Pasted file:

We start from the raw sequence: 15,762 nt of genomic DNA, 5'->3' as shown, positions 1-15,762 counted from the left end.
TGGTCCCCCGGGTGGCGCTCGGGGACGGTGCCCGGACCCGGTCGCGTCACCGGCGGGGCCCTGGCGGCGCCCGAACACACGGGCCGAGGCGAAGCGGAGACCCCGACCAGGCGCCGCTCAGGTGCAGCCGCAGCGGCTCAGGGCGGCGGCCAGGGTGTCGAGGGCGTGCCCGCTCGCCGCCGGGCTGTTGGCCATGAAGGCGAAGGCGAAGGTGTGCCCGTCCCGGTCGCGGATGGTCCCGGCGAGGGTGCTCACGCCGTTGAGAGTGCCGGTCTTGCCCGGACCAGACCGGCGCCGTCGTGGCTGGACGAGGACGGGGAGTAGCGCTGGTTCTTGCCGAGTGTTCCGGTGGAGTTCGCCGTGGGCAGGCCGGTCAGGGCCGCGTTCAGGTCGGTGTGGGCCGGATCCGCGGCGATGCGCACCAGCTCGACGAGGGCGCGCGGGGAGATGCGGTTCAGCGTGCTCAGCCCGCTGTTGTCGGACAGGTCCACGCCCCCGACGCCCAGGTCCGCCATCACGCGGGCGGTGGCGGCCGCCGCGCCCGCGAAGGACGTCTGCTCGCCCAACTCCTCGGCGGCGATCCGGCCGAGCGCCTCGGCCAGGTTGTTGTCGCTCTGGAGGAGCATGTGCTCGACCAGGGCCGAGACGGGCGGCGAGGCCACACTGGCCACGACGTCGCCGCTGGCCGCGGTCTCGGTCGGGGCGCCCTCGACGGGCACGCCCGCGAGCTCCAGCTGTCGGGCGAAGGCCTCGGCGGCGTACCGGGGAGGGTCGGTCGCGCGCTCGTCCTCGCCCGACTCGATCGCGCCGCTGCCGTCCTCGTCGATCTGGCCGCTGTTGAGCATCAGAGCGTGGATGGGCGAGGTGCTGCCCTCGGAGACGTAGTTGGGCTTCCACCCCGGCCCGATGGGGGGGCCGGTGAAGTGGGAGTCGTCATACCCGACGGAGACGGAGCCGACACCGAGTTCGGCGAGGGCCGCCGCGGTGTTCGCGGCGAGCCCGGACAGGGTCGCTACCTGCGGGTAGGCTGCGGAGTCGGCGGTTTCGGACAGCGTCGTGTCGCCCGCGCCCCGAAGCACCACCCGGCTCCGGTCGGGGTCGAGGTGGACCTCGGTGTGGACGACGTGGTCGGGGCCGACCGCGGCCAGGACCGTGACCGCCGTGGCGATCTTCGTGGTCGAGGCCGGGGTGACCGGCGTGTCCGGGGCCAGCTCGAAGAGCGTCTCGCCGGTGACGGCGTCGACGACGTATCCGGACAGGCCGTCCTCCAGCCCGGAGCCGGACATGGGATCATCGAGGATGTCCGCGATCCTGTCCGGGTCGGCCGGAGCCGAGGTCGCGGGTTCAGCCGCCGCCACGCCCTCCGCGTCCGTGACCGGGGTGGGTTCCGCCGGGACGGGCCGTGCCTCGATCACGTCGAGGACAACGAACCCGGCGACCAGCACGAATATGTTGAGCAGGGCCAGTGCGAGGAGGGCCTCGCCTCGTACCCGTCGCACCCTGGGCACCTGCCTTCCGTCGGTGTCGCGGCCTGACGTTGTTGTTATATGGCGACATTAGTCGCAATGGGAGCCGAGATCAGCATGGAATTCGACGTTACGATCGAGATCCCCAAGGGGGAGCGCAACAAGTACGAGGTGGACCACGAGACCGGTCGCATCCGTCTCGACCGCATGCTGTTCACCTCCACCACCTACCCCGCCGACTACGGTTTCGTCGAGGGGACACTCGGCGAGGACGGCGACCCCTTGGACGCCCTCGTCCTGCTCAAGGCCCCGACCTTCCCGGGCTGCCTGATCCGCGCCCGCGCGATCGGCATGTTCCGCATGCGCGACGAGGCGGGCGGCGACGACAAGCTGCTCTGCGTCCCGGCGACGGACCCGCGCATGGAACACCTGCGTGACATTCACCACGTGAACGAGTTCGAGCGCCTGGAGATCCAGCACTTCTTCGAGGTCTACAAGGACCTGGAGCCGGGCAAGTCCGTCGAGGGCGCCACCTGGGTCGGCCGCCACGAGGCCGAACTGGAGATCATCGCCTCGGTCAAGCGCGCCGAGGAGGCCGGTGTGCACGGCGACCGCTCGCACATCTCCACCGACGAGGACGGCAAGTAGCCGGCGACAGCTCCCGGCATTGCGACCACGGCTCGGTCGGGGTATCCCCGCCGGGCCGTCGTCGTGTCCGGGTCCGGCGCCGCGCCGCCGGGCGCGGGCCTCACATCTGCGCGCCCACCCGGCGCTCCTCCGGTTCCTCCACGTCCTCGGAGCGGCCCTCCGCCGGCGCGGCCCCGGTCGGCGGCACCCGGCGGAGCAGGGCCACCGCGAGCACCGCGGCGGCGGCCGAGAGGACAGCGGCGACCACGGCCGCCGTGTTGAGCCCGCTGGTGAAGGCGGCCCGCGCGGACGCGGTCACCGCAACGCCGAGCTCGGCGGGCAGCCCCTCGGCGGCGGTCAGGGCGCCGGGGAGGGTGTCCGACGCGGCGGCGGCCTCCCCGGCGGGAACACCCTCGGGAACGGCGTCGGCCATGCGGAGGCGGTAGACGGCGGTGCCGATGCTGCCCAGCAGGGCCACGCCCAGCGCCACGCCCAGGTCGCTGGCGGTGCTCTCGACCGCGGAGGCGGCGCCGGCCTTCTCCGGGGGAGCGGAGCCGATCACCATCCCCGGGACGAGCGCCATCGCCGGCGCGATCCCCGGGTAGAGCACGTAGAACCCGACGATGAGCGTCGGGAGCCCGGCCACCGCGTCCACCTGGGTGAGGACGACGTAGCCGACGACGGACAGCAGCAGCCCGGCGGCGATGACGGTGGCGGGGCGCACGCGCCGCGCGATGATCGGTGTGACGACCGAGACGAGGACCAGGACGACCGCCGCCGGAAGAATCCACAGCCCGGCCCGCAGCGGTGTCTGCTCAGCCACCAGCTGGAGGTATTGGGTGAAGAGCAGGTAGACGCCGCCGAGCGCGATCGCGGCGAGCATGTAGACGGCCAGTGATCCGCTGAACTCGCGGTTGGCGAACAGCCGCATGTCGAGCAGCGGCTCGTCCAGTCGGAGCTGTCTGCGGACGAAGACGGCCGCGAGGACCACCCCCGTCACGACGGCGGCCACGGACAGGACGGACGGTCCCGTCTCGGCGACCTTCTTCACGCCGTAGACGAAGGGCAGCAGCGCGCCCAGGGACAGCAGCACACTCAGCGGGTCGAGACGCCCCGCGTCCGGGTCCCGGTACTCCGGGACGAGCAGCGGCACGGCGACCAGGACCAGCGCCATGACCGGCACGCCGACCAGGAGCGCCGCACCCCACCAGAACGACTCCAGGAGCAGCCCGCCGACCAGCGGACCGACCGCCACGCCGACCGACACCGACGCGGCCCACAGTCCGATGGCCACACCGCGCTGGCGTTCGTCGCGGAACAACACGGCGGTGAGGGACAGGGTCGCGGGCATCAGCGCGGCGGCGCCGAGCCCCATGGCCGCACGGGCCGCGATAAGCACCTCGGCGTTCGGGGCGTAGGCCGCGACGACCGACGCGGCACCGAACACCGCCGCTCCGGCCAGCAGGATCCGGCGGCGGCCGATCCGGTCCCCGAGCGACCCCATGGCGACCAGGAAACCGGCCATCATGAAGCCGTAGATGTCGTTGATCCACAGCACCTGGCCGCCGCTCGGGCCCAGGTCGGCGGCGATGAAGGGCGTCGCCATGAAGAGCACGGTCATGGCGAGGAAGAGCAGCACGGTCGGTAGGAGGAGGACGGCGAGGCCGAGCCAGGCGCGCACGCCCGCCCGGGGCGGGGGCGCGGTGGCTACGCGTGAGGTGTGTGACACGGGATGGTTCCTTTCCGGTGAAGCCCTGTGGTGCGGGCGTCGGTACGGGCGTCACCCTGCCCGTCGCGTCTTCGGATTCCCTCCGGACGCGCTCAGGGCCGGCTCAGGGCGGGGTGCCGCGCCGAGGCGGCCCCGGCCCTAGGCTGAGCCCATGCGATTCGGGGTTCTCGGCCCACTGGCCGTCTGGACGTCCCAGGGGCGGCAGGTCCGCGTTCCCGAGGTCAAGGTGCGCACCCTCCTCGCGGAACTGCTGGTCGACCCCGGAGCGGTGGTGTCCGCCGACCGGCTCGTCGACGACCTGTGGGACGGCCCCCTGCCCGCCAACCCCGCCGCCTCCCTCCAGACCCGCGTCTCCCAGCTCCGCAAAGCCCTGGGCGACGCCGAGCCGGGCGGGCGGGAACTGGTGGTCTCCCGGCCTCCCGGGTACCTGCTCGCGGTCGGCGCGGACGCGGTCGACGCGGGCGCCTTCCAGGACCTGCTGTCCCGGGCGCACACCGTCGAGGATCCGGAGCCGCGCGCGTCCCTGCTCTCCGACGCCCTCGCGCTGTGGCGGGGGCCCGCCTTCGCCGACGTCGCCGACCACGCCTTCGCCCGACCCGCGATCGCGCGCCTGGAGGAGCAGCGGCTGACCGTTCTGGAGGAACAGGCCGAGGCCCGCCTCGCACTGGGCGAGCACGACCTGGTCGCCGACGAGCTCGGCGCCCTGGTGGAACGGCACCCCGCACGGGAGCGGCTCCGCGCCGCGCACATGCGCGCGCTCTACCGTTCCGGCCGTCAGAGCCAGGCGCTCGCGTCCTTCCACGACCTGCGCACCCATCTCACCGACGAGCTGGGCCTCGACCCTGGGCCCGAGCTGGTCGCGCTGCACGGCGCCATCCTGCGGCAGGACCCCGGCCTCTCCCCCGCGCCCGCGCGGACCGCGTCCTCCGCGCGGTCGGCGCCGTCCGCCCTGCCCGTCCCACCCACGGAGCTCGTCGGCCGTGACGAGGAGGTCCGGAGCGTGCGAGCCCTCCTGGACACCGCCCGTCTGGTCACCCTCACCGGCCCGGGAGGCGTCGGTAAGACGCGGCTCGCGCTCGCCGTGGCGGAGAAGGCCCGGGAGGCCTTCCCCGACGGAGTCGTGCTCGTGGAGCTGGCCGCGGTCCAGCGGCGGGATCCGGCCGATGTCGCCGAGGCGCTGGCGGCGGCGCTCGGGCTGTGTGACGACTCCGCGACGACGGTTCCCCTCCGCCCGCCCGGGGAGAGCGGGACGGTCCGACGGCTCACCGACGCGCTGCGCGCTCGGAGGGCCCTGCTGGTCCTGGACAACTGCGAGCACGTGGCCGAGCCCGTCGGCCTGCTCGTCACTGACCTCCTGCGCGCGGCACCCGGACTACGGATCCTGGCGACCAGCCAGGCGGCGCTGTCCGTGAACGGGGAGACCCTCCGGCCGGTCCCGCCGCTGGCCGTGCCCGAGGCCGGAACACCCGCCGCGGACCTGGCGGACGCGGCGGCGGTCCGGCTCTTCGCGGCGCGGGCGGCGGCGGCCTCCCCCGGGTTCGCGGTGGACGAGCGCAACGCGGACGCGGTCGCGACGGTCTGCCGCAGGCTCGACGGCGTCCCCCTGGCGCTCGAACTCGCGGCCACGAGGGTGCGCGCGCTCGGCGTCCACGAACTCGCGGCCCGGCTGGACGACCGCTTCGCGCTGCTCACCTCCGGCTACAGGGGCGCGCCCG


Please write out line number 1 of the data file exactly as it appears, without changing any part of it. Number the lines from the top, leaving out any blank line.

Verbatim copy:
We start from the raw sequence: 15,762 nt of genomic DNA, 5'->3' as shown, positions 1-15,762 counted from the left end.